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Friday, 30 October 1931


Mr COLEMAN (Reid) .- This subject was exhaustively discussed a week or two ago. If the cost of the discussion an both Houses were analysed, it would ie found to exceed the cost of the activities of this committee for about three years. Unfortunately, some honorable members seem to suffer from political myopia, and it would do them good to indulge in a little introspection. Honorable members discussed this subject fully, and by a vote of about three to one decided to retain both the Public Works Committee and the Public Accounts Committee. The committees are under the specific control of this Parliament, and if anything goes wrong, their appointment can come up for review. The Public Accounts Committee is not peripatetic, as the honorable member for Warringah has suggested. We must excuse the immaturity of the honorable member for Warringah (Mr. Parkhill), who has not long been a member of this House, and has not been appointed to either of its standing committees.


Mr Archdale Parkhill - I have never been a seeker after parliamentary " perks ".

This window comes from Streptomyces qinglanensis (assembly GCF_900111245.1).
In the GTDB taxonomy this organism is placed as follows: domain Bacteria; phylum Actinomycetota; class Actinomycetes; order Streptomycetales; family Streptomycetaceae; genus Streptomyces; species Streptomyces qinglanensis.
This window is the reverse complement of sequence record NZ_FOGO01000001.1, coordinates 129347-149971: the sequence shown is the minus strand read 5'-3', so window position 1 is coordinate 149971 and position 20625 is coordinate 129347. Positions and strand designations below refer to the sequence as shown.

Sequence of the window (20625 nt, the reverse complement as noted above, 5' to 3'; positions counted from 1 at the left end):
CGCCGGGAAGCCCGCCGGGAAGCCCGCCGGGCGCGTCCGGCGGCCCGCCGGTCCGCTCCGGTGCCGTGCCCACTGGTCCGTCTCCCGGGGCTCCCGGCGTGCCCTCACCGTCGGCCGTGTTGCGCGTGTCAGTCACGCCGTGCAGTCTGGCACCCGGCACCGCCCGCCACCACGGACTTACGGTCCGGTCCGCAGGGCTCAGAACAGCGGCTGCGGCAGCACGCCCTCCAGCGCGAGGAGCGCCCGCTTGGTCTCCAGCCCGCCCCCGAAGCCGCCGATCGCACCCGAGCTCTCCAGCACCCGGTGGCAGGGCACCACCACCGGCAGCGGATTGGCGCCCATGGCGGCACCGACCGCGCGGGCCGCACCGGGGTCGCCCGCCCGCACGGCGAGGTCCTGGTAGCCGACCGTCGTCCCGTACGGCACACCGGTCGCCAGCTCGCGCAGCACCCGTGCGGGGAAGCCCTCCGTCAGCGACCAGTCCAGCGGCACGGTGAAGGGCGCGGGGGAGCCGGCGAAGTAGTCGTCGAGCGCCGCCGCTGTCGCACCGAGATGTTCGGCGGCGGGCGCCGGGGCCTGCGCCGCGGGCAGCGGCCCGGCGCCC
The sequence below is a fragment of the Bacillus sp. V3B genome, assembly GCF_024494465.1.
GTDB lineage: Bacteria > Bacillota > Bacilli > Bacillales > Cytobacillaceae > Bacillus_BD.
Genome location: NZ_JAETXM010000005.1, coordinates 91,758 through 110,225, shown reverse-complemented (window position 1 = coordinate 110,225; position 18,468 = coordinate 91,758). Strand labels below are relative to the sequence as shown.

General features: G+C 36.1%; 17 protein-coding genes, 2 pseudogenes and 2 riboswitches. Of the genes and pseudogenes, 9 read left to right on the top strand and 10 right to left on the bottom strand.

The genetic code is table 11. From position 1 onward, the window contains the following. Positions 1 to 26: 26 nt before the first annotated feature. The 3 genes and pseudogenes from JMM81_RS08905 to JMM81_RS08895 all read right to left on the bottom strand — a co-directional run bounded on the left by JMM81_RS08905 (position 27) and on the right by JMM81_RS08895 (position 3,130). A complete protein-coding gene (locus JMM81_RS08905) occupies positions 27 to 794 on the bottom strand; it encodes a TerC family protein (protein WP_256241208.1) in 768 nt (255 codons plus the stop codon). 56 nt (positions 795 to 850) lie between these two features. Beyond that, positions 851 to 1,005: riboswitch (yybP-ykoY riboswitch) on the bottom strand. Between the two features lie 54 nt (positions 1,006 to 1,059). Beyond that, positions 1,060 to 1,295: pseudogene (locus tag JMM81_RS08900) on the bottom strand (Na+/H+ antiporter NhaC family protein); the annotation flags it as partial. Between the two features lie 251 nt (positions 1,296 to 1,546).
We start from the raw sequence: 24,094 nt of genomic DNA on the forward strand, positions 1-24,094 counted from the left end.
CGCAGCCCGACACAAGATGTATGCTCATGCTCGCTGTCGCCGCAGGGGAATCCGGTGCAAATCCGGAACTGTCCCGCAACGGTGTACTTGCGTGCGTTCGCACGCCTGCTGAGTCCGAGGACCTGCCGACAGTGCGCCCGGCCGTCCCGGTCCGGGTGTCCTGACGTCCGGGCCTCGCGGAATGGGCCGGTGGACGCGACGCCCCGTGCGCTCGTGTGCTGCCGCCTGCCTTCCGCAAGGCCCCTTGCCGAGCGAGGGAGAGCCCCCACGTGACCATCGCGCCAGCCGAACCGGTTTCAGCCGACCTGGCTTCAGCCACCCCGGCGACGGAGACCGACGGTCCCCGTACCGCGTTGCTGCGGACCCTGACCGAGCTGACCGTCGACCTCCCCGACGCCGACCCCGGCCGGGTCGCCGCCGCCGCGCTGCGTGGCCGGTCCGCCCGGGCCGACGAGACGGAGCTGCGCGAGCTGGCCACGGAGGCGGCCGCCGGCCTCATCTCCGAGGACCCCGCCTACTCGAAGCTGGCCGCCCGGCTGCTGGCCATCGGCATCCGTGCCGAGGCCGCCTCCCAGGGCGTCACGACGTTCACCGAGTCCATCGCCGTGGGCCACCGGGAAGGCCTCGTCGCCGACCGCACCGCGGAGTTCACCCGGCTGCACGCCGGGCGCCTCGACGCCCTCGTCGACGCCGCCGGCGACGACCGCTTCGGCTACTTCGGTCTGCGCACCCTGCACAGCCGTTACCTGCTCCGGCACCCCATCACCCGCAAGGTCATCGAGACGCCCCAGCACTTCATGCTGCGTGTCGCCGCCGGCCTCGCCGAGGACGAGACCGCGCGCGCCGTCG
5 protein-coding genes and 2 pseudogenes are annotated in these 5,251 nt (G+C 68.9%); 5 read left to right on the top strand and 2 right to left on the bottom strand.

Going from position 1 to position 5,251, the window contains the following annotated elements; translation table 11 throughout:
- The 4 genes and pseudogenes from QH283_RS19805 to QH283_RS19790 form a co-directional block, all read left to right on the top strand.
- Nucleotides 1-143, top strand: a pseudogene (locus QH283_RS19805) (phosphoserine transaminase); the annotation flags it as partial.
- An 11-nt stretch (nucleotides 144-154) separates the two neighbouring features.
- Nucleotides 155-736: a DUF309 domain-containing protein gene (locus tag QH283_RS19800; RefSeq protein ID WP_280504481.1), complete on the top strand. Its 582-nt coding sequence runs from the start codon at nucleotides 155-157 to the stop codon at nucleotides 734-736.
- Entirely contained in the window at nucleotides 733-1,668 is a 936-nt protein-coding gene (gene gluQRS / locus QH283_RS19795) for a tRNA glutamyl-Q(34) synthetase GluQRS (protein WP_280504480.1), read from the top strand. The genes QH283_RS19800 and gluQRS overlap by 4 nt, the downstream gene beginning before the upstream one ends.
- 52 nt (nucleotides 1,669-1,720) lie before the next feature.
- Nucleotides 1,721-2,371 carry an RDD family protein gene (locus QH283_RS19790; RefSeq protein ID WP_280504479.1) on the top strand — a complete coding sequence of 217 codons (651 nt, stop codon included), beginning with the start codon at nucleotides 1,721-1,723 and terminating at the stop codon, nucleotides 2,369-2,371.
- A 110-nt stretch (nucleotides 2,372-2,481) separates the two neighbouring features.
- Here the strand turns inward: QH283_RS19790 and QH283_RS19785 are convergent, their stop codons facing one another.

Mr COLEMAN - The honorable member has not given a great deal of consideration to' the various activities of Parliament. If the committee has gome outside the limits of its primary statutory authority; it is because the Government has referred to it matters which in the past were referred to extra-parliamentary authorities. Rarely has the committee exceeded its statutory allowance. In any case, its expenditure is automatically limited by the number,'and the nature, of the inquiries entrusted to it. There is no reason why there should be any curtailment of the statutory appropriation; but that is not the matter now under consideration. That the committees are too cumbersome "is not the fault of the present Government, for in 1921, during the Hughes administration, the membership of the Public Accounts Committee was increased from nine to ten, in order to give each party proper representation on it. The right of the several political parties to be represented on these committees has been discussed on previous occasions. The issue now is whether the committee shall have seven, or five, members. This chamber agreed to reduce the number to seven; but the Senate has asked that it be further reduced to five. If the committee were composed of the members of one chamber only, as is the case in the House of Commons, five members would be adequate.